• The overall underlying message is to always be prepared when in the natural environment, always focus on the intention of potenial hazards, and when possible regularly practice first aid training!

Condensed Version


~ Phone 000 ~

1. Use 2.4 metre Heavy Crepe Elastic bandage, use two (2) for an adult.

2. MARK bite site with pen or place object / coin etc on skin or bandage.

3. Apply BANDAGE at site of bite first, with some pressure (enough to insert two fingers under) wrap around moving up the limb then back down the limb, stopping short of finger / toe extremities exposing for inspection.

4. ICE pack above bite site, not below. Keep patient temperature cool.

5. LEAVE ON for an absolute MINIMUM of 72 HOURS – possibly up to a week without medical attention.

6.Keep Patient Calm / reassured.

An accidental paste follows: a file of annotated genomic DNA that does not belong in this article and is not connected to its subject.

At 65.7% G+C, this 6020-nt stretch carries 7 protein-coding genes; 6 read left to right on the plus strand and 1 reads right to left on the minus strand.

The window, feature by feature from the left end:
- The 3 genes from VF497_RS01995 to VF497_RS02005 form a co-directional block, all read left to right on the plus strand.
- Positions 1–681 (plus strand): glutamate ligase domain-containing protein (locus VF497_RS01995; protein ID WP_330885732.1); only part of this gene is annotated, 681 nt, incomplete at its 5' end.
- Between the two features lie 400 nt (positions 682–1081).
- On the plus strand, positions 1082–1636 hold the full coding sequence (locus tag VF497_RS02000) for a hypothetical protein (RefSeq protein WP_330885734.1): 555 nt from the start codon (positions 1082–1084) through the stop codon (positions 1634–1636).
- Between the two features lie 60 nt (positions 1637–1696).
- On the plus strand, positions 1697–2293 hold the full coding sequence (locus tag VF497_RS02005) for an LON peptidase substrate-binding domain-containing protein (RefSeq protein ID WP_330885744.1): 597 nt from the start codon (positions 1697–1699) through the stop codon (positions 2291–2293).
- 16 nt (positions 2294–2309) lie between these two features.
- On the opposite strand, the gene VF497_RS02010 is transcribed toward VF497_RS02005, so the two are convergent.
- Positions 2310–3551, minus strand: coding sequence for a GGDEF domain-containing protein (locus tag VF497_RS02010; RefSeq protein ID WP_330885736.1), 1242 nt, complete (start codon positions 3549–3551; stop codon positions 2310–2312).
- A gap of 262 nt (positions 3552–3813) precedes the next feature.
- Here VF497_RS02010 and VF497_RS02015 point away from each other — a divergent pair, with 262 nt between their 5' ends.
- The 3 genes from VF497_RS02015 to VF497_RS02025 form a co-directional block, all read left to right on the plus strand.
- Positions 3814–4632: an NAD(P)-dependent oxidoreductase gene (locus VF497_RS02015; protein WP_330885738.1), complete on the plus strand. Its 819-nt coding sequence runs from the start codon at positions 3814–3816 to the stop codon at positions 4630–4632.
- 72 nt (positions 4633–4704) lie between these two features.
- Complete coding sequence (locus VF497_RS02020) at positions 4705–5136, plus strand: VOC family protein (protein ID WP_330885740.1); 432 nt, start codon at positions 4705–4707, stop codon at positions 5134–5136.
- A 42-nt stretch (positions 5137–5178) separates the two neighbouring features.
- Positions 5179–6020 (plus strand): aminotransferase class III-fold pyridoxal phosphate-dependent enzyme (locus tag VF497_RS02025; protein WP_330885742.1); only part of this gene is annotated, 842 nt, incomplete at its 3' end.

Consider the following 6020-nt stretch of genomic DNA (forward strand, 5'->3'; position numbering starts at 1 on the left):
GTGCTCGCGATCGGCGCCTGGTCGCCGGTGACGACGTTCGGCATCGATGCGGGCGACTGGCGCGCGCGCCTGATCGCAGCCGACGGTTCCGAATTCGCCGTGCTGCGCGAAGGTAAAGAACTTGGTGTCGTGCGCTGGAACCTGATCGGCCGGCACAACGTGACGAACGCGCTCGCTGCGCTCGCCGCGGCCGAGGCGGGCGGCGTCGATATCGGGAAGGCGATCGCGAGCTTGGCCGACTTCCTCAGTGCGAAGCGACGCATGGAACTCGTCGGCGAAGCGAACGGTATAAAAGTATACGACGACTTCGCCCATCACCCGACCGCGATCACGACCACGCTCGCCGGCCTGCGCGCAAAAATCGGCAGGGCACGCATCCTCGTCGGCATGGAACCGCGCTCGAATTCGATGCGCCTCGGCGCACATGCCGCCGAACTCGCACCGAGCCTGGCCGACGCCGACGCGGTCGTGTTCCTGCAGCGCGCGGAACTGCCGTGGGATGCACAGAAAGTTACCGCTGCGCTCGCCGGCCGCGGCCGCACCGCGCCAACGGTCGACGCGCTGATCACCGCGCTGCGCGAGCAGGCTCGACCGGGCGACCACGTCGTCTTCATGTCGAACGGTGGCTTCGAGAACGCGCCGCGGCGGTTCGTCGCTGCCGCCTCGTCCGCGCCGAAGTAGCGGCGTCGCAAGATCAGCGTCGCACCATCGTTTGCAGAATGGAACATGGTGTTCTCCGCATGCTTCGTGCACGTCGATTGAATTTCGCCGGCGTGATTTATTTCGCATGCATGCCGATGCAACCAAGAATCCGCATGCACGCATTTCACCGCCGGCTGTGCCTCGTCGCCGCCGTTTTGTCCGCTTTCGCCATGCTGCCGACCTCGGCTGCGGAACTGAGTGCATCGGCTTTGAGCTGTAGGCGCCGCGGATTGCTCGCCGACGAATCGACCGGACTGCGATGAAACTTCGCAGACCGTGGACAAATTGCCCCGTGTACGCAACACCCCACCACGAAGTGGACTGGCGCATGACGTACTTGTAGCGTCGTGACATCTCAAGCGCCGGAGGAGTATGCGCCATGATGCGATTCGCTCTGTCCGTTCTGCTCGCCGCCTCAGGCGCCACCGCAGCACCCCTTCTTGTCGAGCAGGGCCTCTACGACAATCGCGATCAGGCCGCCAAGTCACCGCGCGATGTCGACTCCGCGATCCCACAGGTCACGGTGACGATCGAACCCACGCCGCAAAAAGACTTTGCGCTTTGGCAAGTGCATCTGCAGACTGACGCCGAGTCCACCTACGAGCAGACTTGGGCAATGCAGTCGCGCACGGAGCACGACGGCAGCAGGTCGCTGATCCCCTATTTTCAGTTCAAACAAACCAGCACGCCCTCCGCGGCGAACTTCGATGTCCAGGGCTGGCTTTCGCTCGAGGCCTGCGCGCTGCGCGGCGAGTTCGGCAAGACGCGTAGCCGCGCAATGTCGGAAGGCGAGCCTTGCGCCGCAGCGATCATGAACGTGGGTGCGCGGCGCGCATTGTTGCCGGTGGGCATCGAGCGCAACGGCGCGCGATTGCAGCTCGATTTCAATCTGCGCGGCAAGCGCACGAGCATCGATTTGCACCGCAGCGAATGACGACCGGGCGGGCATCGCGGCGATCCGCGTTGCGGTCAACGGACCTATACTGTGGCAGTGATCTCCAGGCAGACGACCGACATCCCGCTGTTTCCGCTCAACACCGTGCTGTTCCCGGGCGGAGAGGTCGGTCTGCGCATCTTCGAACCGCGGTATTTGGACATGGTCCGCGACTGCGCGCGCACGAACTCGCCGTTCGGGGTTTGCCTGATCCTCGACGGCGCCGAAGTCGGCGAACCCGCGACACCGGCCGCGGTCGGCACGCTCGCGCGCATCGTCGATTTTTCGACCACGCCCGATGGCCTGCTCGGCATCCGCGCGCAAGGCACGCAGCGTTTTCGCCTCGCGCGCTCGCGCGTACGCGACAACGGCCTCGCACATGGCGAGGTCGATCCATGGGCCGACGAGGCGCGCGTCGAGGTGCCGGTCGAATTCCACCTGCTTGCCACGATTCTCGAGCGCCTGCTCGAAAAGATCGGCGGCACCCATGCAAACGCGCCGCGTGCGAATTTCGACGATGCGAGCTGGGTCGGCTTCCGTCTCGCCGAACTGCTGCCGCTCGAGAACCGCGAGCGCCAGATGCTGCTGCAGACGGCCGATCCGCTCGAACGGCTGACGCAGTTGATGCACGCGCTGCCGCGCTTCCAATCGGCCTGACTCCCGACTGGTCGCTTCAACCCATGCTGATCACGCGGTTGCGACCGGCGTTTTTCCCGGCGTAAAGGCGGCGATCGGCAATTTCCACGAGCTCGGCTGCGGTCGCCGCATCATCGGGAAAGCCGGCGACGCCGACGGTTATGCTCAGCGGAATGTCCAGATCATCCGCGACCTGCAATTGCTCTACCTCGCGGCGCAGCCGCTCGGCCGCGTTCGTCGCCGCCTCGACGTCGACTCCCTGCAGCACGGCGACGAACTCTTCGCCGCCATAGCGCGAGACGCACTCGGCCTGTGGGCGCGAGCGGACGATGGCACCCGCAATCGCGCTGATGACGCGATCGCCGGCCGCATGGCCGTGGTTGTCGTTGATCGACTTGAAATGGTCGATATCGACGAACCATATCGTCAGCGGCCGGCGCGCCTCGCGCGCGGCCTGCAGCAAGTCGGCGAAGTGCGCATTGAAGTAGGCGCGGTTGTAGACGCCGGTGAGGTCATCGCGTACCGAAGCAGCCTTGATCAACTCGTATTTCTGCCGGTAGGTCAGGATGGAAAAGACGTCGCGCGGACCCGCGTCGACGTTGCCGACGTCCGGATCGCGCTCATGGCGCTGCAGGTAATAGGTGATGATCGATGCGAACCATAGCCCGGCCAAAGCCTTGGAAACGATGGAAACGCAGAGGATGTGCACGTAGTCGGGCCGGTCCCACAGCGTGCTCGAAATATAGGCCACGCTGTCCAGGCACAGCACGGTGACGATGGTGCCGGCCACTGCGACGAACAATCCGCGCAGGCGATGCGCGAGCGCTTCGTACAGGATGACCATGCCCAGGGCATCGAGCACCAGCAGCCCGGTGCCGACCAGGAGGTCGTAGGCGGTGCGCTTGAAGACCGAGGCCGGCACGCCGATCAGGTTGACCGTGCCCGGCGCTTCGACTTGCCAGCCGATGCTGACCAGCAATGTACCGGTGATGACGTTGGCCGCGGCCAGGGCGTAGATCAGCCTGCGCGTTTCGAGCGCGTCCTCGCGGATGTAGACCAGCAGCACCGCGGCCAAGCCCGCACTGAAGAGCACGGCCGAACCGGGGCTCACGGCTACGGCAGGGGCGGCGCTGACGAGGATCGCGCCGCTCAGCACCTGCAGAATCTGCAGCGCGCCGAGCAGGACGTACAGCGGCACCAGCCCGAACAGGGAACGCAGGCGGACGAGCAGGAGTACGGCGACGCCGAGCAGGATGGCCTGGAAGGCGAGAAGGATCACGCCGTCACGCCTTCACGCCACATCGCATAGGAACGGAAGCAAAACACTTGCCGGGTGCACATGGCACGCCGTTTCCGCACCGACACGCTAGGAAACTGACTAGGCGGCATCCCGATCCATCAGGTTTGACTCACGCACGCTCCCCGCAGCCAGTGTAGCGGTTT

The Bandage will absorb some of the venom, which can be cut off as a small section, without having to remove the bandage.

And as an Interesting Side Note

Indigenous Australian’s, whilst certianly very weary of Australian venomous snakes to say the least, would never travel in the bush alone, always with at least one other, and traditionally would if bitten by a venomous snake, fall to the ground immediately, be dragged to shade, have a shallow short trench dug, be placed inside and buried in the sand as deep and yet relatively horizontal as possible, with only the face exposed to be able to breath. Basically this would look like burying someone in a shallow grave.

This procedure quite effectively was the original strategy of compression bandaging, keeping the patient immobile and immobilising the venom allowing the body to gradually breakdown the toxic compounds of the venom to then naturally be removed by the body. This apparently may take up to a week. The patient was kept cool, and provided regular small amounts of water. Traditionally the victom may have been provided certain indigenous foods to assist in the healing process but this knowledge is certainly out of the context of this particular first aid advice.